Like a mother who gushes with affection over a sleeping child, I often feel particularly fond for my students when they are taking tests.  They seem so quiet, so studious, and so devoted to the task at hand that I find myself gazing at their little, intent faces and being so thankful to be a teacher.

In all honesty, that isn’t the only moment I am thankful to teach, but it is one continually recurring theme.  Moments of quiet, moments of humor, and moments of profound learning make me grateful to teach.  The inside jokes we share and the relationships that are built over time make me thankful to interact with so many high school students.  When I am able to step back from the late papers, endless questions, and constant repetition of directions, I see young people seeking.  Seeking just like I am–for happiness, for joy, for love, for peace, for life.  When I see that perspective, I am grateful for the time to be with them, accompanying them for a short while on their journey to eternity.

It makes me wonder if I have any type of impact.  This little heart inside of me longs so much for a great mission.  And then I remember that I teach.  I interact with young people daily and if that isn’t the rich soil for a great mission, I don’t know what is.  Grades, dress codes, and attitudes can make me forget the mission that is in front of me every day.  Yet every now and then, I will get a glimpse of what God might be doing in souls.  I see that perhaps my littleness might be in the midst of something great right now and completely unaware of it all.

Still, the heart longs to know a difference is being made.  Thankfully, God gives me reminders in little moments.  There is enough to assure me that it isn’t for nothing and yet little enough so that it doesn’t all go to my head.  It is found in class camaraderie when one class writes me up for a detention when I return a little late for class.  I see it in a small group of women who enter into conversation about pursuing true beauty.  It is experienced in random after school conversations and hearing that my class is teaching something.  The look on some students faces as we tackle the problem of evil and honestly question how a good God could allow awful things to happen.  Brief moments, easy to pass by, but ones that remind me that something is happening here and now.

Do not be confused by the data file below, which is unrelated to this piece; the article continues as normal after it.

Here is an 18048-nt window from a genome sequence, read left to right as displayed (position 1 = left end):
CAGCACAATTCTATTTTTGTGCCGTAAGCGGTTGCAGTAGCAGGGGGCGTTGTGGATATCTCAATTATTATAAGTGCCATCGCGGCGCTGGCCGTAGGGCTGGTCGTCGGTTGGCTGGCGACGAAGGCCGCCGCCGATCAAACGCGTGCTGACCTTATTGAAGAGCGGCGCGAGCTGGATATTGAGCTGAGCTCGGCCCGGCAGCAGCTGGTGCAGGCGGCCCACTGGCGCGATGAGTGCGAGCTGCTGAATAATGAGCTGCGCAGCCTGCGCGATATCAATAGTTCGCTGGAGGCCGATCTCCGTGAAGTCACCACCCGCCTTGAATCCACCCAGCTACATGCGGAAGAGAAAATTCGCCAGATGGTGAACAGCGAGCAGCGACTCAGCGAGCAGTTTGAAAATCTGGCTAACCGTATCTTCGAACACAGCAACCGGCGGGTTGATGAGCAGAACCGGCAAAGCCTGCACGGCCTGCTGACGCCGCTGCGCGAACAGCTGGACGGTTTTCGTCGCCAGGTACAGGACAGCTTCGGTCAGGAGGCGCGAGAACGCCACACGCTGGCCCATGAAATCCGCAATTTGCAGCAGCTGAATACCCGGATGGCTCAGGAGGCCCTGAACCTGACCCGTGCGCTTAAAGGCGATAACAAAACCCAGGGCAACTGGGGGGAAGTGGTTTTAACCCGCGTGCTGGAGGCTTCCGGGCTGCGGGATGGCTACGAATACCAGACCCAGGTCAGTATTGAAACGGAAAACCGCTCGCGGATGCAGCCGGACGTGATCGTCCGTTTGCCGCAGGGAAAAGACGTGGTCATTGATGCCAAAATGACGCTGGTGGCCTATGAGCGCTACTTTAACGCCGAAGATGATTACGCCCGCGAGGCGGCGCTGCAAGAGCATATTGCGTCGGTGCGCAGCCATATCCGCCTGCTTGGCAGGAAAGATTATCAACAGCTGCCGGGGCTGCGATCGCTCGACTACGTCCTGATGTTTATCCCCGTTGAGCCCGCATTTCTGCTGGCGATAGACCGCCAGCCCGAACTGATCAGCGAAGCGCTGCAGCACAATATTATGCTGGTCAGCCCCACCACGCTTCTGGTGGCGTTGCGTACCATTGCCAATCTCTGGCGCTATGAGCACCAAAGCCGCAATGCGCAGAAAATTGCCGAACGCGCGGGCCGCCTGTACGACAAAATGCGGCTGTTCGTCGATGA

It isn’t because of me.  It is because of God’s grace.  I know enough to know that if I had only myself to offer, it would be far too little to do anything in their lives.  But the truth of God pierces to the soul.  I’ve seen it do so.  That is what I want to give them.  Not Trish’s opinions or thoughts but the truth of God.  I want mercy to overflow on them in my class and I want them to realize that the heart of God is something they could never plumb the depths of, even if they lived until they were one hundred years old.

If this is to happen, I need my own heart to be immersed in God’s grace and mercy.  I need to recognize, daily, my radical dependence on God.  It needs to be lived and not simply said.  I don’t want to just know the right answers, I want my life to be a living answer to the questions so many ask.  “Why am I here?  What is my purpose?  Is there a God?”  I want my life to be a witness of the truth of Jesus Christ, His incredible love, and a continual pursuit of the Father’s heart.

It starts here.  It starts now.  With this stack of tests and papers.  With these lesson plans.  With this little heart.  With a small Yes.  Many great things have started with the same meager offerings.

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